Expo Notes: VRM Box provides portable music studio
By Jackie Dove Macworld
Focusrite showed off its new VRM Box, an ultra-portable Virtual Reference Monitoring device that lets you mix your music in different environments, through different speakers, and from different positions, all via your headphones. VRM Box provides multiple perspectives to simulate what your music would sound like if you were listening through speakers.
With any pair of monitoring headphones, VRM lets you choose your mixing environment—from a living room to a bedroom studio, or a professional studio.
The product lets you choose from 10 pairs of industry standard nearfield and main monitors in an acoustically treated control room. Choose among a range of speakers including quality hi-fi, computer, cheap stereo, and television speakers. You can select among a number of listening positions to check stereo imaging and observe the effects of typical room modes on your mixes.
This gives home users and travelers the freedom and flexibility to mix their creations anywhere and anytime, even late at night when loud speaker noise would disturb family, friends, and neighbors.
At 2.7 inches square by one inch high, and weighing about 4 ounces, this device will fit in your pocket or the palm of your hand.
VRM Box offers a dynamic range of 108dB and functions as a 24-bit/48kHz USB audio playback interface. It provides sound that’s more precise—and with lower distortion—than other similarly priced audio interfaces, and is superior to built-in laptop headphone outputs, according to the company.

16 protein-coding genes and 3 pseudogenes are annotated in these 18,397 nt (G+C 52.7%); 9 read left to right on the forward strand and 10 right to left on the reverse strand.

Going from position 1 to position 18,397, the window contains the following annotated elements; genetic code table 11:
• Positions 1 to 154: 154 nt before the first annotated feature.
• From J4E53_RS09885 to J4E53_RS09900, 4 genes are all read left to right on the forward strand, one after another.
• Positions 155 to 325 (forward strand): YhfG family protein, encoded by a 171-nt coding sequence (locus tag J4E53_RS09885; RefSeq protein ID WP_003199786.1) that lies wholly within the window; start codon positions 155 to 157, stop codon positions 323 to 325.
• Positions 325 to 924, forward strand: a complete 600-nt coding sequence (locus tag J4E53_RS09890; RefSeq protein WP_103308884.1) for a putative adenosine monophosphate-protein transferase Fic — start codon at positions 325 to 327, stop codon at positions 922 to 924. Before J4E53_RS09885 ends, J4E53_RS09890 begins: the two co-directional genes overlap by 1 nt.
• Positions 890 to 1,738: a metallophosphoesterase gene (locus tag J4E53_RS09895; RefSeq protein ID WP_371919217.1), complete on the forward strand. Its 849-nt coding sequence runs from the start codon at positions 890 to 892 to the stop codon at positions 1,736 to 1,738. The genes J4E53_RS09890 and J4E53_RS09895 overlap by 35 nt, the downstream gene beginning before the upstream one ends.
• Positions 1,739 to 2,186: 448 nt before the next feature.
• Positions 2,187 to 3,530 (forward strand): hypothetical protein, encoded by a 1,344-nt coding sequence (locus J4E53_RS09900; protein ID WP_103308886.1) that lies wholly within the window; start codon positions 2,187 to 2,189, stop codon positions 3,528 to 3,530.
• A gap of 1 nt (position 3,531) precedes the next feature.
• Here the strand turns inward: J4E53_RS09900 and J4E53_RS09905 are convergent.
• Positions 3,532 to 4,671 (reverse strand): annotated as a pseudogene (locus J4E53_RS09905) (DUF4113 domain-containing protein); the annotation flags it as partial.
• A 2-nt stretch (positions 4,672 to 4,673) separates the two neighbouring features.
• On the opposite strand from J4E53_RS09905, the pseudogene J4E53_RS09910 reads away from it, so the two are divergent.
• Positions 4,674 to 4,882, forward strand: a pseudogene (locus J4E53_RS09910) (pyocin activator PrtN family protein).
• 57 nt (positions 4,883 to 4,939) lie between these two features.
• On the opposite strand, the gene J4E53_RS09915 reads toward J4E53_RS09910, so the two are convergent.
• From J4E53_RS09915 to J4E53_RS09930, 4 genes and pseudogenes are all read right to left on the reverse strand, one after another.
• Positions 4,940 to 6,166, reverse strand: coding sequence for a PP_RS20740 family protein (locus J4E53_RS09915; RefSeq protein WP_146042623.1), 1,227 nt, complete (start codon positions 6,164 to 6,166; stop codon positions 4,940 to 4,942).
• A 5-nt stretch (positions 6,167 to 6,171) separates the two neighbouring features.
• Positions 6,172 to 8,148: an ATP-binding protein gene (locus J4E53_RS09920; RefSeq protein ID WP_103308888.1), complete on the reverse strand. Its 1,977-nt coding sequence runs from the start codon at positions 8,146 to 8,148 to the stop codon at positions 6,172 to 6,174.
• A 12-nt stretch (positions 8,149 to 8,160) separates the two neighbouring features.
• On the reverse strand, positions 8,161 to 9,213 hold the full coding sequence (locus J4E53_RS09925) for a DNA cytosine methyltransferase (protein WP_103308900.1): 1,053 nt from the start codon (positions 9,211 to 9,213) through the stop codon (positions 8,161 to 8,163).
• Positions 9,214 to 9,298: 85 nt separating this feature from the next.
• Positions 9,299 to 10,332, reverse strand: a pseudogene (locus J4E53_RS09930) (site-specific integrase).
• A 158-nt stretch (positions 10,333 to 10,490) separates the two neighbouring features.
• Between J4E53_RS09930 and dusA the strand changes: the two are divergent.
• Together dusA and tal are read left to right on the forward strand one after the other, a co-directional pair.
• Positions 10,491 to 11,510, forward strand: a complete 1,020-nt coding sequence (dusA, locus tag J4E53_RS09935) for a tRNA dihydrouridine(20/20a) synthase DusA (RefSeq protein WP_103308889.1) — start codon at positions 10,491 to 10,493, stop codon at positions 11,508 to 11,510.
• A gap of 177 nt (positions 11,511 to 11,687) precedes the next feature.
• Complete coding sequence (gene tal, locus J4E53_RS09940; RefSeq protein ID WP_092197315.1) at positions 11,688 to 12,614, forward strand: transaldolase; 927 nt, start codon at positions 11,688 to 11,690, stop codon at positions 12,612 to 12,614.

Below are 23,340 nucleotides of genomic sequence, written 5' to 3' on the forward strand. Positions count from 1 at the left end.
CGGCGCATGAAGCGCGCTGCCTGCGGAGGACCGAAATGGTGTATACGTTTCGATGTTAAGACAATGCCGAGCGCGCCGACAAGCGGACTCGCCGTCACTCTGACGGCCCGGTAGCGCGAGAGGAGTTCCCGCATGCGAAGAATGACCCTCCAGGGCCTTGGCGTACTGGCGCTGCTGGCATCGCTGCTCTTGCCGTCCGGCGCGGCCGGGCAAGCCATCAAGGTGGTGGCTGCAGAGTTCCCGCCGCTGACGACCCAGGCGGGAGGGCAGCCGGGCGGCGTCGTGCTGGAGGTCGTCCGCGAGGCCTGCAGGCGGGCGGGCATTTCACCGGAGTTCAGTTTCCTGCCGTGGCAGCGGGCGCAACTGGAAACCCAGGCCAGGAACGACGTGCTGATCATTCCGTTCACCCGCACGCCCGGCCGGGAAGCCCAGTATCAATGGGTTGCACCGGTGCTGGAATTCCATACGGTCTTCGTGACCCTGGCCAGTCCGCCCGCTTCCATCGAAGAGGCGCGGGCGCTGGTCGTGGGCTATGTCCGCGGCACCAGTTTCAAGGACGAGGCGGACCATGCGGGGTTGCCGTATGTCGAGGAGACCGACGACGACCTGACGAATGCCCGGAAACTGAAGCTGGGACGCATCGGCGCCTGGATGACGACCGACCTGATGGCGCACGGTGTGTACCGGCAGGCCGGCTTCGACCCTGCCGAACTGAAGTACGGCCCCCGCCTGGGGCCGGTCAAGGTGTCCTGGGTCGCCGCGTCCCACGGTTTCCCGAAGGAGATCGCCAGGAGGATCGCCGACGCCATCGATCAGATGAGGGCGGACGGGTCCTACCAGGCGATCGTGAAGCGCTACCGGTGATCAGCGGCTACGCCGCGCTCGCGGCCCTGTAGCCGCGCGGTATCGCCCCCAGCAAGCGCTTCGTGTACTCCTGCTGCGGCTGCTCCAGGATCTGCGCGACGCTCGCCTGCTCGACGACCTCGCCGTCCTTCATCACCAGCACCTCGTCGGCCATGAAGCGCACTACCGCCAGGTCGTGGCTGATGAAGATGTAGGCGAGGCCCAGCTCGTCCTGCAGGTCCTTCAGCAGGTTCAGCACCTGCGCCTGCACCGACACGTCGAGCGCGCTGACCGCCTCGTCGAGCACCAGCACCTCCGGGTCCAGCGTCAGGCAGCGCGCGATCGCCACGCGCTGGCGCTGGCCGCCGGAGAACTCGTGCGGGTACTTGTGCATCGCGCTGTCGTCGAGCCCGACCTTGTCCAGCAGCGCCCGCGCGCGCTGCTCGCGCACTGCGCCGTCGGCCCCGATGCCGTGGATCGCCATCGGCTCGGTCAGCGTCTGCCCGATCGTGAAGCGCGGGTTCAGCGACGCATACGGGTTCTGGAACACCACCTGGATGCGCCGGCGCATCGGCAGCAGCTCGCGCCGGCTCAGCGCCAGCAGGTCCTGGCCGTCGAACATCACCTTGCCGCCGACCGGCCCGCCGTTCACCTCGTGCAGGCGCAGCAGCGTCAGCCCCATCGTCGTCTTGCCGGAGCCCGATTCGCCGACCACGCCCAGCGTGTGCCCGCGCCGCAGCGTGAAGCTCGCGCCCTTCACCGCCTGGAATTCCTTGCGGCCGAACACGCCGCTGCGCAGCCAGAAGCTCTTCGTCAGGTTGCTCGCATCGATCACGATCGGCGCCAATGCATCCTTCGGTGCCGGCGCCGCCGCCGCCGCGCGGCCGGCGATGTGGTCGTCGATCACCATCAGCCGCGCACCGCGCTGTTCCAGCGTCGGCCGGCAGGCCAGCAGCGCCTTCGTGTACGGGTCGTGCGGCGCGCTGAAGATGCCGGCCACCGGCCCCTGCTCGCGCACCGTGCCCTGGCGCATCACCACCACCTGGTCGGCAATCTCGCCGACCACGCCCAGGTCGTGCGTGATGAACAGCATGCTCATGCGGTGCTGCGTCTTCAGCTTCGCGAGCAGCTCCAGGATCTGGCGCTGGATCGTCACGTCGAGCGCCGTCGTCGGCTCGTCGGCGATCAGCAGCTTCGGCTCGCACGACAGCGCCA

VRM Box features a digital (S/PDIF) input, which supports sample rates up to 192kHz. This allows you to run it in conjunction with a Pro Tools HD system, or any other interface with an S/PDIF output.
VRM Box uses standard headphones to reproduce the direct sound, alongside a Direct FX DSP system to simulate specific monitoring scenarios.
According to the company, VRM’s room models are mathematical models that provide greater flexibility in the combinations of loudspeakers and listening positions. Loudspeaker simulations are created using convolutions of impulse responses measured using the original loudspeakers. The accuracy of these simulations in different environments is achieved via the impulse responses and the way they are calculated and manipulated, the company explained.
USB powered, the device needs no power supply or batteries. It works with Intel processors running Mac OS X 10.5 or 10.6.
VRM Box will be available for $100 in stores like Guitar Center, Sam Ash, Sweetwater, and Best Buy by early March.